SIGNAL RISING – Novo (2012)

reviewed by Scott Fisher

Signal Rising is yet another local band destined for elevation. Their 2012 release Novo provides sufficient evidence of this. With a heavier sound, they incorporate furious guitar orchestrations similar to Breaking Benjamin with intense grooves not unlike those heard from Hoobastank and top it all off with lower-keyed, grittier vocals by Chris Pate.

Using five different producers, recording this album must’ve been quite a chore. With a little attention, you can actually hear the different influences each producer had on their respective songs, and probably even pick your favorite. At least, I believe I have…

I’ve said it before: If you’re going to have a band with two guitarists, best to have them play different parts for each song, at least some of the time. Signal Rising is fully aware of this, and Ethan Hibbeler and Lenny Palmer show it on songs like “The Trial,” “Adoration,” and “Switchblade Lies” with flair.

Filled with an atypical 12 songs instead of the usual 10, it should be easy for any fan of good music to find several selections to add to their I-Pod play list. One of my favorites is the rock ballad “Time To Go,” with its heavy Staind sound and, of course, the guitar solo. I didn’t know C.C. Deville did cameo recordings!  HA!  Seriously though, that actually IS a compliment. C.C. was always very proficient at emotional solos.

“Not Bleeding” easily can be classified as my favorite track on this CD. Heavy riffs, a blistering guitar solo (love the wah, dude), and a highly contagious groove be exploding from my earphones as I type this and make me wanna drive 120mph down a lonely freeway at night as this song pumps through the speakers. Eric Dickerson’s bass and Ryan Wood’s drums are at their tightest on this cut. And that is probably the best-sounding kick drum I’ve ever heard recorded.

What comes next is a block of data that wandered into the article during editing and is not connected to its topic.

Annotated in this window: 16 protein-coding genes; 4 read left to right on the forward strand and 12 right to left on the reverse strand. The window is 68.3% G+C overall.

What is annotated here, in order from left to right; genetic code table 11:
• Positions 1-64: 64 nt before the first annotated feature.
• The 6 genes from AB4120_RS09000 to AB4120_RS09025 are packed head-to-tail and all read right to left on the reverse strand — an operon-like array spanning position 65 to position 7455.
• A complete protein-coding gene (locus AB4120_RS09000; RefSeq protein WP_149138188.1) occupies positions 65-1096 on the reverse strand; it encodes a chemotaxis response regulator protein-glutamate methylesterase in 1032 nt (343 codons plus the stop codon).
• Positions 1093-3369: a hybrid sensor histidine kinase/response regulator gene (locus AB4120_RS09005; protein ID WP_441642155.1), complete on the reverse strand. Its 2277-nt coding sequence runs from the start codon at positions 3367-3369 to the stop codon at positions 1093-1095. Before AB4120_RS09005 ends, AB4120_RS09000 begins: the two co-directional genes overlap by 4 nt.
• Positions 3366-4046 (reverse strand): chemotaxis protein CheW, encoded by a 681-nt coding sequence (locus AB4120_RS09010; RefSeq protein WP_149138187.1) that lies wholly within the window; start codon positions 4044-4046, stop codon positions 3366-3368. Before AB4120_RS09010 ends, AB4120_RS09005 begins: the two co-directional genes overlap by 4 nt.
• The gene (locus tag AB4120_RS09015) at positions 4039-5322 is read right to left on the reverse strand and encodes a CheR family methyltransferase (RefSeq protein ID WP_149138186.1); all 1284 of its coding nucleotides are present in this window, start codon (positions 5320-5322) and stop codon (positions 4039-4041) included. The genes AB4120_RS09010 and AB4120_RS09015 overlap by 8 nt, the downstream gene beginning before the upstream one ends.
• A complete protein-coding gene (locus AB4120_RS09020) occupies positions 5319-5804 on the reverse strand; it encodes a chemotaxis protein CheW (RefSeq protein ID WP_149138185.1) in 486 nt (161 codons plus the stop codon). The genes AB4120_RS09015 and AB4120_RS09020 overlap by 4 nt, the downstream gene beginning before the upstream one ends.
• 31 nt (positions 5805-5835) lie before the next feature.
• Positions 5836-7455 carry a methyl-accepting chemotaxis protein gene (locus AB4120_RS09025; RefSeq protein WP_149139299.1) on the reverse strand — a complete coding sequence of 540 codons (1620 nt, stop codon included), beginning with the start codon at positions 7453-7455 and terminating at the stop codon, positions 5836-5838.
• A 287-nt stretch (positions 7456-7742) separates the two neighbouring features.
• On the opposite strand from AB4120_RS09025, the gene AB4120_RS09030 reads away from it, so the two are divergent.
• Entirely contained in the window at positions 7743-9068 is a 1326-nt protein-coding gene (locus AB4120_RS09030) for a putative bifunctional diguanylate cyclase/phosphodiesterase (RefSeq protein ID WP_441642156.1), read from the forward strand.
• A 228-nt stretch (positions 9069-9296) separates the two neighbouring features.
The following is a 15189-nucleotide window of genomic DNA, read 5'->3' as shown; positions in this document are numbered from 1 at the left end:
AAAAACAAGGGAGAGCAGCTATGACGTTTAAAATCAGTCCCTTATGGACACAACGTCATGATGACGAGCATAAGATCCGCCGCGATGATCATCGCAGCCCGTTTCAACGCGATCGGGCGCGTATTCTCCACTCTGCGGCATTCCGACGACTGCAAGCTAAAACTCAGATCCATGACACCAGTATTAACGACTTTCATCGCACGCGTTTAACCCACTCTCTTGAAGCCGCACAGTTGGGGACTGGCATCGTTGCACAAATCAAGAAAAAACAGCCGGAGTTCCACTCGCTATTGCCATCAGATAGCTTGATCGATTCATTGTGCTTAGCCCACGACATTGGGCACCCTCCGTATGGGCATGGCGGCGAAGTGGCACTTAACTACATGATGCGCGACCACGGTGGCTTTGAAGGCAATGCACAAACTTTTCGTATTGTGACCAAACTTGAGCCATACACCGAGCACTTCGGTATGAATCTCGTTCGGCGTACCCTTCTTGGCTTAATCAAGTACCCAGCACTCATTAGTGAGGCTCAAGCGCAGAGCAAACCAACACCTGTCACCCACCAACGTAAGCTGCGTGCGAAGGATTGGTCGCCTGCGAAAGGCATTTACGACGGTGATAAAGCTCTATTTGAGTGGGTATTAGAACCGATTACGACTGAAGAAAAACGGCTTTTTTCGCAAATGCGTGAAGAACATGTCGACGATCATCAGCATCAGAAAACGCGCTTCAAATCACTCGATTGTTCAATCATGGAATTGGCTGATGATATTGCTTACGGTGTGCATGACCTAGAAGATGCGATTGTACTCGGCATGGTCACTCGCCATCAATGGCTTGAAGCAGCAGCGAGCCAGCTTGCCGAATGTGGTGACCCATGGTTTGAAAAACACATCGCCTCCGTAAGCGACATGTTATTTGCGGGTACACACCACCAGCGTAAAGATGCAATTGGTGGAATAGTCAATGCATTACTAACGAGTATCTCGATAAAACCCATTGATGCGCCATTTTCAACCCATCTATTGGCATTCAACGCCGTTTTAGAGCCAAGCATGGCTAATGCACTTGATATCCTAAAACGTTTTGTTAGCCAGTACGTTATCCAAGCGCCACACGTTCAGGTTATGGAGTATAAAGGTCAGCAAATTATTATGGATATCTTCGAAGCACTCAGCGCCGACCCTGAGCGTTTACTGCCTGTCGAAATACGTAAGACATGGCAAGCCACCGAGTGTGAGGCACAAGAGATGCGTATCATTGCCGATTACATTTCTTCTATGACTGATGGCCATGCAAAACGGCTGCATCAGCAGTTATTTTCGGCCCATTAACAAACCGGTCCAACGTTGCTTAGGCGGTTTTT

Other certainly notable mentions are “Satin,” with its dreamy guitar echoes and excellent production on the vocals and guitar solos, and the CD’s other ballad, “What’s Inside,” with another great production emphasizing stark contrast between the slow guitar melody and the energetic drum pattern. Maybe a little Fallout Boy sound in there?

Like I said, the CD’s 12 tracks contain more than enough to make anybody a fan. There’s a couple songs that might seem a little bland the first few times ya play them, but I think I’d blame that on the guy that produced/recorded them. Might let that guy stay at home next time, guys. However, I would go as far to say that, if you get a chance to see these guys live, I’d go. There’s one live recording on this CD that is impressive, sho ‘nuff.



Categories: Reviews, Texas Discs

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